Thousands of teens in Illinois and around the country are killed in car accidents every year, and a disproportionate number of them lose their lives in crashes that take place between Memorial Day and Labor Day. Teen traffic fatalities increase by about 14% during this time according to the American Automobile Association’s Foundation for Traffic Safety, which is why the advocacy organization has dubbed the period the “100 Deadliest Days.”
Nighttime driving and dangerous behavior
After studying fatal accidents involving teen drivers, AAA researchers noticed that a worrying number of young people are killed when they venture out after dark or engage in reckless behavior like speeding, not fastening their seat belts and using cellphones and other electronic devices while behind the wheel. More than a third of the deadly motor vehicle accidents involving teen drivers occur between the hours of 9:00 p.m. and 5:00 a.m., and excessive speed is a contributing factor in 29% of all fatal crashes involving teens.
The Illinois Graduated Driver License program
Lawmakers in Illinois took action to reduce teen traffic fatalities in 2008 when they introduced the Graduated Driver License program. Licenses issued under the program do not allow drivers under the age of 18 to operate motor vehicles on public roads between 10:00 p.m. and 6:00 a.m. between Sunday and Thursday or between 11:00 p.m. and 6:00 a.m. on Friday and Saturday. The program also mandates driver training under adult supervision. In the year before the GDL program was introduced, 155 teens were killed in motor vehicle accidents in Illinois. In 2019, that figure had fallen to 41 teen road deaths.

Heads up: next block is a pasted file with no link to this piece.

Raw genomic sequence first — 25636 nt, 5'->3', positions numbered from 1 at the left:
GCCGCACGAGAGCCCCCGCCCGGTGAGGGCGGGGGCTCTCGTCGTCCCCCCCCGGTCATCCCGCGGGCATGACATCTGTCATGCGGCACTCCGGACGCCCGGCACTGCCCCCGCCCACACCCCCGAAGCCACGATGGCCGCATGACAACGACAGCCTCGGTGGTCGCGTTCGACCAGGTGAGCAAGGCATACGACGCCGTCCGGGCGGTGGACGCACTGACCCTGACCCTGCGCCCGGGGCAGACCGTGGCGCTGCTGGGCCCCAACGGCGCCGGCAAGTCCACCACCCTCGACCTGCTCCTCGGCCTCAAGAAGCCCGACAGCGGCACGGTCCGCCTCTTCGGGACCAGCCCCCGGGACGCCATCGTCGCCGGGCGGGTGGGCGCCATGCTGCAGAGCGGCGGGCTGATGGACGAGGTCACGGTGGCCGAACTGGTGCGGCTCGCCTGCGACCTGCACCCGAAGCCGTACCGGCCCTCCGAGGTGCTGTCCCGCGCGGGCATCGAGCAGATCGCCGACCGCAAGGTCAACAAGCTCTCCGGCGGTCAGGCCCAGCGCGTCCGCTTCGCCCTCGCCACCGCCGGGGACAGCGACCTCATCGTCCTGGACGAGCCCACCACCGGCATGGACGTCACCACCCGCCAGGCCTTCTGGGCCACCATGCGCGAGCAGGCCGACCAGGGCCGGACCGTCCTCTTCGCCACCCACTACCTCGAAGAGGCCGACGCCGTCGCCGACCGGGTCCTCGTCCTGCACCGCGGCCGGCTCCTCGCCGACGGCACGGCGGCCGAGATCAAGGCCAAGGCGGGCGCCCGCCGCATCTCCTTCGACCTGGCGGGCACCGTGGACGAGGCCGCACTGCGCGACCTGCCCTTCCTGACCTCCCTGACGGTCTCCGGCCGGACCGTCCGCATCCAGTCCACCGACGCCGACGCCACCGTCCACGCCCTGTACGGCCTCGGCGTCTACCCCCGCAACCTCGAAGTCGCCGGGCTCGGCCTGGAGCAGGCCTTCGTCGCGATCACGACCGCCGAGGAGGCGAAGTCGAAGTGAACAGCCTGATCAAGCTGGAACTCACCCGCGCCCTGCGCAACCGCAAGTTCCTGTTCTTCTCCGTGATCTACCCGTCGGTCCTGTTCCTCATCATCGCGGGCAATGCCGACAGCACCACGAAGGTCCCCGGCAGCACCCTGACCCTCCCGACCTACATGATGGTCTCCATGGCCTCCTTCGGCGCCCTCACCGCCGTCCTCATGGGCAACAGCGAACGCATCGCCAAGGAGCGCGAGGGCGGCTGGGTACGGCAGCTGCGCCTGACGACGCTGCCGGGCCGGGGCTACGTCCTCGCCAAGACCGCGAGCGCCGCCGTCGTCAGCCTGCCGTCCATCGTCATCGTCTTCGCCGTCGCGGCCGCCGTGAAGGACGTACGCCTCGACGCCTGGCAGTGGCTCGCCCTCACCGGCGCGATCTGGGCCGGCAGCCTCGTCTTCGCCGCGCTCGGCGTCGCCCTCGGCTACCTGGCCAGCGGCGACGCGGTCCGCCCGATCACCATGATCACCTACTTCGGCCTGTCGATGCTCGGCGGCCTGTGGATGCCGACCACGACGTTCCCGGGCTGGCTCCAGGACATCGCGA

Insurance company litigation
If you are injured in an accident caused by a reckless teen driver, you could feel that pursuing civil remedies is a waste of time because the young person involved may not earn enough to pay damages. In this situation, an experienced personal injury could initiate litigation against the teen’s auto insurance company to seek compensation for your lost income, medical expenses and pain and suffering. An attorney could also take legal action against the teen’s parents if they allowed their child to engage in behavior that posed a foreseeable threat to others. Parents could face this kind of lawsuit if they allowed a teen to drive after drinking or using drugs.